Think about the drought stricken areas like California for the past two years. Neighborhood monitors look askance not only at lawn watering but water features like ponds that need “topping off” due to dry climate evaporation. It doesn’t look eco-friendly or water wise. What to do?
Well, you market backyard ponds as supporting local wildlife like amphibians, mammals and birds because that is a strong concern in the gardening population right now. Consumers can be eco-friendly and make beneficial spaces! Critters, especially in urban or suburban habitats need water in times of drought too, after all. So, market centers will push rain barrels to catch intermittent rains (top off your pond with that water instead of using the faucet!). Build a rain garden or a swale catchment (work for professional landscapers in the garden center). Filter the water around the pond using native plants ( teaching materials about building pond eco systems offered) and point out those that are beneficial for pollinators and birds. In fact, add moving water features to attract birds. Garden centers may also point out regular garden perennials that are tolerant to these uses. As a marketing theme, see if your garden center uses a sign like : Certified Wildlife Habitat”.
Here’s a Canadian water garden in natural style:
IV. Last we come to “A Fresh Look at Perennials”. This article looks at various parts of the country and asks well regarded nurserymen what the trends are. These are the plants that will come to your garden center that are chosen by the grower and secondly by the buyers for their particular market.
What do these growers note and what are they seeking?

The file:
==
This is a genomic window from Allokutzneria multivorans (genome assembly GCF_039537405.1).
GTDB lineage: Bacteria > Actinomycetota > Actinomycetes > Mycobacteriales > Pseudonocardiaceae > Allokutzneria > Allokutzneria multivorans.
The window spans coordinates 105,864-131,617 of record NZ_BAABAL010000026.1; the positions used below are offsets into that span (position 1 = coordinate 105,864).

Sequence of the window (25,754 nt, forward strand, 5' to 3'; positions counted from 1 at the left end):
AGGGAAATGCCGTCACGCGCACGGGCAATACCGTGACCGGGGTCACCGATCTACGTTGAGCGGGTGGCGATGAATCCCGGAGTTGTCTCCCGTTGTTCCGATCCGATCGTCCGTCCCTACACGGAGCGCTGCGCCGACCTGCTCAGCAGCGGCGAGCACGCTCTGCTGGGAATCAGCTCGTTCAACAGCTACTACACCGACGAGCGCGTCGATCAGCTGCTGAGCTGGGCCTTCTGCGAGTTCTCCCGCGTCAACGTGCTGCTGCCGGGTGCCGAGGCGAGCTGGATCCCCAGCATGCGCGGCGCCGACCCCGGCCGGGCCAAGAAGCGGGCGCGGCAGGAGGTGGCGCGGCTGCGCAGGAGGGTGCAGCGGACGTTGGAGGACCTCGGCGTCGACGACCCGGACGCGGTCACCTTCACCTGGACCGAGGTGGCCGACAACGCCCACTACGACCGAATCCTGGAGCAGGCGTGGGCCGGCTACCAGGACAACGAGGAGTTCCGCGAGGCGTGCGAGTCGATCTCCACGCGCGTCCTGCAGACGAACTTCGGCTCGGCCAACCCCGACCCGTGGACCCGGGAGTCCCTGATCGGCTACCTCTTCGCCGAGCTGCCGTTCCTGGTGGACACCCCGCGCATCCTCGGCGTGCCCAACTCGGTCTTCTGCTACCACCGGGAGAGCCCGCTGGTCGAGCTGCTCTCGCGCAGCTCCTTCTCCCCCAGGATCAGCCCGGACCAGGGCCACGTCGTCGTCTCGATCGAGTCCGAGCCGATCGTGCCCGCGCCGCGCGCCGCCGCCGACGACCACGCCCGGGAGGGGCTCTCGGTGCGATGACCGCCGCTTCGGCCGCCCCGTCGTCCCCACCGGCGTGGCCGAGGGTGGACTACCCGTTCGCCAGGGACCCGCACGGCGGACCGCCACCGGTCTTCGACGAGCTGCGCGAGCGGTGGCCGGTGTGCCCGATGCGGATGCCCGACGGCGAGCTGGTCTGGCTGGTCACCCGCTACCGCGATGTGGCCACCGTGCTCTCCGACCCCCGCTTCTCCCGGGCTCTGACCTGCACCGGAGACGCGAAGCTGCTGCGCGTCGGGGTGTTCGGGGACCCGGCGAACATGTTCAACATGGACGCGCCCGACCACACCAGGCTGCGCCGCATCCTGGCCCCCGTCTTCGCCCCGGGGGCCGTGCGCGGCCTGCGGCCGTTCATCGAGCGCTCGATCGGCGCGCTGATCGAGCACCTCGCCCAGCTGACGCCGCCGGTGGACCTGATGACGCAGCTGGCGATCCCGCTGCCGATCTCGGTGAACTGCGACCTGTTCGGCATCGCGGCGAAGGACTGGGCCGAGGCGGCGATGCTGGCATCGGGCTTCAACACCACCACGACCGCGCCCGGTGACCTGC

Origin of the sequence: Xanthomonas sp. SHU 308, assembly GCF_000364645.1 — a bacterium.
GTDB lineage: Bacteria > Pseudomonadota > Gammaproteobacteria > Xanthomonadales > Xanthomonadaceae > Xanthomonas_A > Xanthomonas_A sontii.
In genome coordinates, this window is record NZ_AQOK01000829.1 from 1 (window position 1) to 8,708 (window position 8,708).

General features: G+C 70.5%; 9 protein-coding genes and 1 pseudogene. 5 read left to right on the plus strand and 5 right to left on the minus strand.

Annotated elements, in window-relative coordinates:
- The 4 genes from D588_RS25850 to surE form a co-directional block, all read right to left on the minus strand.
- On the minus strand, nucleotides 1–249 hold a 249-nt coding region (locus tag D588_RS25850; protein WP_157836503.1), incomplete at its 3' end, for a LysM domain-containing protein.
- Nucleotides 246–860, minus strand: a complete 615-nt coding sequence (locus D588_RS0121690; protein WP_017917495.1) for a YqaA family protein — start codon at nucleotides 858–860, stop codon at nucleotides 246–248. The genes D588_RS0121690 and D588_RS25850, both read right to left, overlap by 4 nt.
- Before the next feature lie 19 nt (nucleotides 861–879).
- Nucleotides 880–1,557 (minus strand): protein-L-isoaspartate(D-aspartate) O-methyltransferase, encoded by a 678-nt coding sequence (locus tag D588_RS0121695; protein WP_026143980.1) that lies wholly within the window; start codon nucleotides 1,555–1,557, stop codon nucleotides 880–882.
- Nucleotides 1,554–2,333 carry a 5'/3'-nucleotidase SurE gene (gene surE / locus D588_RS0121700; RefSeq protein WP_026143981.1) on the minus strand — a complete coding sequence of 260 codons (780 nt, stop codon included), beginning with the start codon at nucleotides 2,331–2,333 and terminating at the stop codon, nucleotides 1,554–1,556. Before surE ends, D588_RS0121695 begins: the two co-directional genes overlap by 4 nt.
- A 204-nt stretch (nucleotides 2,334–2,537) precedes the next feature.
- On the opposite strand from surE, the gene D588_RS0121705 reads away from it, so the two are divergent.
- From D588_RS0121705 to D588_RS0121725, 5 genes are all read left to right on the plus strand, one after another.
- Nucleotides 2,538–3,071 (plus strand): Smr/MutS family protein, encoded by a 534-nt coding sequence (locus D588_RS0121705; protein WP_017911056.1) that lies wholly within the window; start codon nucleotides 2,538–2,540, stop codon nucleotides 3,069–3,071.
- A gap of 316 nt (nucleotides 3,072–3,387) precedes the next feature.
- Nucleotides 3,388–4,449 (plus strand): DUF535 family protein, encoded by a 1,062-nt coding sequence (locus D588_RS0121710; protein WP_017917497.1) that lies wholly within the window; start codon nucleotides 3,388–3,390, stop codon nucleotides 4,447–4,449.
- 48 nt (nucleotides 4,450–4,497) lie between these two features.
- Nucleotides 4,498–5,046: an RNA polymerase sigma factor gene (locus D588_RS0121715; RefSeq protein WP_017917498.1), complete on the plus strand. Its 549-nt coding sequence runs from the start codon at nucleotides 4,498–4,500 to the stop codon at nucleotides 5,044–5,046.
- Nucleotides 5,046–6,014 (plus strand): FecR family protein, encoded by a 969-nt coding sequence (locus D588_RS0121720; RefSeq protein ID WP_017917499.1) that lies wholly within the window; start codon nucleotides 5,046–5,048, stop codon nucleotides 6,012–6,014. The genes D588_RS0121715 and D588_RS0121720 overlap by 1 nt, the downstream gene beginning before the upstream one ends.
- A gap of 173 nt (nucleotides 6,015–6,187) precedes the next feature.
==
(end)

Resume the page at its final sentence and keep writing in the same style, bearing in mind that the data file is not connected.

1. They try to keep up with what the hybridizers are introducing as new and improved as compared to the older varieties.
2. They note what has fallen from favor for various reasons. One grower cites than any plant that doesn’t sell at least 50 flats gets removed from their planting program.
3. Plants that have greater functionality.
4. Plants that will stay in the market for several years or more.
Here’s what today’s customers seem to want:
- Fuller, more compact plants, tidy habits
- More interesting colors
- More disease resistance, improved vigorAn Eastern company interviewed was North Creek in PA which provides plants for habitat restoration, wetland buffering and soil erosion. They mentioned that the current top sellers for them were Carex pennsylvanica ( a sedge) and ferns for dry, shady areas.
Since we in garden club are interested in ecologically friendly gardening, here’s some recommendations with links from this (localish) company.
Five recommendations made by North Creek were:
1.Monarda punctata which is attractive to pollinators AND has enough thymol in it to help bees resist those nasty mites!
Monarda punctata pix
2.Hydrangea arboescens, var. Haas Halo, sturdy and hardy 3-5 foot tall shrub with large blue-green foliage and upright blooms
Haas Halo pix
3. Schizachyrium scoparium-Standing Ovation. A warm season grass for poor, dry soils that gives both autumn and winter interest.
Standing Ovation Pix
4.Erogonium allenii-Little Rascal. Great for consistently dry areas. 18-24” golden yellow to bronze flowers. Nectar and cut flowers.
Little Rascal Pix
5. Erigeron pulchellus- Lynnhaven Carpet. Mat forming, gray-green foliage, light lavender flowers with “astonishing adaptability.
Lynnhaven Carpet Pix